The Children’s HospitalThat thing I built in my head,That sandcastle where we would live, you in yourSmoking jacket and me in my glass slipper,Has crumbled in the bottom of my purseBeside the old chapstick and crumpled bills.It sticks to the pen I always carry, gumming up the tipSo I can barely sign my name on one more form.It deposits itself in inky clumps on my third medical historyThis week, as if my handwriting stutters.But it’s just the residue of my gutted expectations that I insist onBringing with me everywhere. Monday afternoon andThe doctor must be busy. Mothers in ponytailsPretend to read last season’s magazines whileTheir broken little birds hop around the waiting room,Those precious things in tiny sneakers and back braces,In pink jumpers with radiated scalps too bald forThe matching barrettes. June’s Good HousekeepingLays open on my lap. Page 128 is “Fall Fashion Made Easy”But we all wear the same uniform here: jogging pants,Some bottom of the drawer t-shirt, that look of summoned bravado,An old purse filled with worn insurance cards, keysTo a used car, peppermint saved for a coughing fit in church,Pens choking on the debris of our misfortune.
That was four years ago, and today, though I remember that sense of gutted expectations, I also laugh at the tone of despair I took back then. It's true that Linc's diagnosis smashed my expectations to pieces and at first I was painfully tiptoeing around, always expecting to get a shard of glass slipper lodged in my heel. But what I didn't know at the time was that getting to face life without being burdened by some preconceived notion of how it's supposed to go is incredibly freeing.
I still hate those waiting rooms. Lately it's been a cruel string of them, prenatal visits that gave way to ER rooms and hollow, grating follow-ups. Just the thought of filling out one of those "what are your symptoms" charts seems overwhelming at this point. But this week, I had to take Lincoln in for a presumed infection. I knew it probably meant another long round of antibiotics, knew it meant the whole family could soon be infected and we would be back in the doctor's office one by one waiting for our very own prescription. I was so angry that morning, angry that I had to go back to the doctor, angry that something else was going wrong and that life just wasn't cooperating with my plans.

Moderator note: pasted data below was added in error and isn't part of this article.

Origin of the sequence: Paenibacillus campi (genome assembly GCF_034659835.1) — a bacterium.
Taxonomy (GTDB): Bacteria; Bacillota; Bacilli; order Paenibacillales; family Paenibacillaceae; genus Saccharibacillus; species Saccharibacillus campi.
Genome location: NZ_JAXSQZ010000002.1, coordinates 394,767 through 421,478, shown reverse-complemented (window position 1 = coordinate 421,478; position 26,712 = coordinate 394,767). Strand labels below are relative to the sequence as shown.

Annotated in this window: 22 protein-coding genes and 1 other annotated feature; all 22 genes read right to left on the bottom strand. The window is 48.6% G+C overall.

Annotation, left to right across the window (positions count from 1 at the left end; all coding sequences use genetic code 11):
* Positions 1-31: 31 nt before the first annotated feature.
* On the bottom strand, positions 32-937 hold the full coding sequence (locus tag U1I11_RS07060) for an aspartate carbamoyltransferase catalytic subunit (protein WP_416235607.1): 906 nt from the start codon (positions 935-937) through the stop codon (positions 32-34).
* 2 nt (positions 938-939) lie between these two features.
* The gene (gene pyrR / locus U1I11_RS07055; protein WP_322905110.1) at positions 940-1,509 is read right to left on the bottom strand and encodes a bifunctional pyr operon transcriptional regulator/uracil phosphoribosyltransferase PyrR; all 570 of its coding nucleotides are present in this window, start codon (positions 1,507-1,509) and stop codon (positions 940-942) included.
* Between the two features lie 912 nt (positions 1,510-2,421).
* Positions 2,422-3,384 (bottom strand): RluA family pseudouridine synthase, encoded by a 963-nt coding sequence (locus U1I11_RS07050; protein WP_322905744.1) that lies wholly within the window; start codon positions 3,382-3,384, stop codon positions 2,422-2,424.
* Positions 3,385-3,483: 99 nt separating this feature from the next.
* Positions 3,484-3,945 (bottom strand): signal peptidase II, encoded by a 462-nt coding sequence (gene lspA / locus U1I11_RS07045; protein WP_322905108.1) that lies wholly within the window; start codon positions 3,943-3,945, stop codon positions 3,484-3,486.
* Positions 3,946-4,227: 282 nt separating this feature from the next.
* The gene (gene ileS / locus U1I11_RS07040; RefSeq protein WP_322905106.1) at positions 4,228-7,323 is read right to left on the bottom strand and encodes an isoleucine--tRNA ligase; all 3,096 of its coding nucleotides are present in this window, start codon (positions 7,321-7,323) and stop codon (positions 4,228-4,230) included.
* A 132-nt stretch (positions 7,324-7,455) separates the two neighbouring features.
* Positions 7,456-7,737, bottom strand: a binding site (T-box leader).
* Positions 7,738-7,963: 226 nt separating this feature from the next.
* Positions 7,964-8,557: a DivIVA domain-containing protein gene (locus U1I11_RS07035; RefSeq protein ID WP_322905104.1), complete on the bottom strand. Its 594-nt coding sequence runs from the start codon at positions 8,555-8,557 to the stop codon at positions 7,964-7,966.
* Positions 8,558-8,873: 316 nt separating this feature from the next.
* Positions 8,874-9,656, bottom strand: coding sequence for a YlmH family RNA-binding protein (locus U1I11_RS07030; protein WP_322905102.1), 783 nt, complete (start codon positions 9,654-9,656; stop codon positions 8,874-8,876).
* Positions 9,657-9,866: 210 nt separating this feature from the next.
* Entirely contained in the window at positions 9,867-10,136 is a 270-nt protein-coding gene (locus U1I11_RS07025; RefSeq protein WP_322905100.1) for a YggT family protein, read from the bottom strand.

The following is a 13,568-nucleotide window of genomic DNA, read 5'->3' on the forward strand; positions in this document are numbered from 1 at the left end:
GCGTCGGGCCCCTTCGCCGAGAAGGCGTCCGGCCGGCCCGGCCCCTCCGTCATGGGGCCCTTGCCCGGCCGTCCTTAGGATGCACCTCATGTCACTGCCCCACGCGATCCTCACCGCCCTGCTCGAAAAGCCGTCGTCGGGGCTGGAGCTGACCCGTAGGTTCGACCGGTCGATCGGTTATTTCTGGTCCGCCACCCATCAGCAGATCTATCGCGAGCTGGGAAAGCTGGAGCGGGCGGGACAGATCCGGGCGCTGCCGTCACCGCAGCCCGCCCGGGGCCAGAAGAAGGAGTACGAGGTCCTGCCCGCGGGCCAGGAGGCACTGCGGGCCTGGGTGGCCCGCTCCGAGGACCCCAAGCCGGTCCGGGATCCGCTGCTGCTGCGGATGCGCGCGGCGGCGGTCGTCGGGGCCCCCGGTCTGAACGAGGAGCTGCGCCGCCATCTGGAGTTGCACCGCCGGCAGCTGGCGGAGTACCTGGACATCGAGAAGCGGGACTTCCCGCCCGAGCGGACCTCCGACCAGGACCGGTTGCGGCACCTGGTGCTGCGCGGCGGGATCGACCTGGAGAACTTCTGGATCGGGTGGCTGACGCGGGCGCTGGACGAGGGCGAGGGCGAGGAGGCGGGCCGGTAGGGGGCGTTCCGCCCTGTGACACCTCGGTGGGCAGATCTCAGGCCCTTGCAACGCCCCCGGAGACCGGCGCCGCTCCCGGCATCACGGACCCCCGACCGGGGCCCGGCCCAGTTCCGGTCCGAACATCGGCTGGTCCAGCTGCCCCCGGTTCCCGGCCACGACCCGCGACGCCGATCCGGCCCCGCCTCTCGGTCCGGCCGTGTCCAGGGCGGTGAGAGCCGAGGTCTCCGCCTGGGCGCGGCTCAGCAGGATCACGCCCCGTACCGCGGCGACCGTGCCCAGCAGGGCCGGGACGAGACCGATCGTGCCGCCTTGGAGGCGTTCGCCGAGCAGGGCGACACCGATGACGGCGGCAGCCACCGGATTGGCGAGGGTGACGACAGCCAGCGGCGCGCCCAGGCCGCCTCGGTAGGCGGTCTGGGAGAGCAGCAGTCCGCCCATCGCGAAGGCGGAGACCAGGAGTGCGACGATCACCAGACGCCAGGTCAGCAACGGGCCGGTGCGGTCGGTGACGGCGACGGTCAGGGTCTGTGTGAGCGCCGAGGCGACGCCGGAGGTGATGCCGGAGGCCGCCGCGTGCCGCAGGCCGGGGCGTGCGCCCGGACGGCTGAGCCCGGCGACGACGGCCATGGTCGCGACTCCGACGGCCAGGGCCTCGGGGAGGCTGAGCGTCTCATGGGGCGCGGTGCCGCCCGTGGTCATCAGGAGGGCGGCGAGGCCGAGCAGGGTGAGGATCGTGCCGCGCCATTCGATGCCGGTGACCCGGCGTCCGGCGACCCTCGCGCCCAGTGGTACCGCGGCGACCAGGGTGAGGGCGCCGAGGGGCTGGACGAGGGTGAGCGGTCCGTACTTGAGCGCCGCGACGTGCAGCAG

But by the time we were parked in the familiar waiting room chairs, the anger evaporated, was swept right away by the sweet, soft hands of that baby we used to think would be a broken thing. Linc climbed into my lap and grabbed my cheeks with both hands. Look at me, he said without saying a word. I need your attention now.
He pointed to his nose and said "nose," asking to play our pass-the-time game. "That's right," I said, "That's your nose. Now, where are your ears?"
"Ears," he said, touching both ears. As we worked our way through his beautiful little body parts, his beautiful, functional, not at all broken body parts, Nico sat beside us reading about mythical creatures, interrupting us every few minutes to tell us about hydras and minotaurs.
Sometimes I forget how far we've come. I forget what we thought this journey was going to look like, that we were expecting a lifetime of choking on our misfortunes. But no, instead we are exploring healthy eyes and ears with healthy fingers. We are journeying into the world of mythical creatures on a weekday afternoon. We are laughing so loud in the waiting room that other patients look over at us and smile, too, overcome by our joy and love and hope. We are sick sometimes, yes, but we are not broken, not a single one of us. And on those days when we are stuck in the waiting room, we always know who to lean on, who to read to, and who to laugh with to pass the time.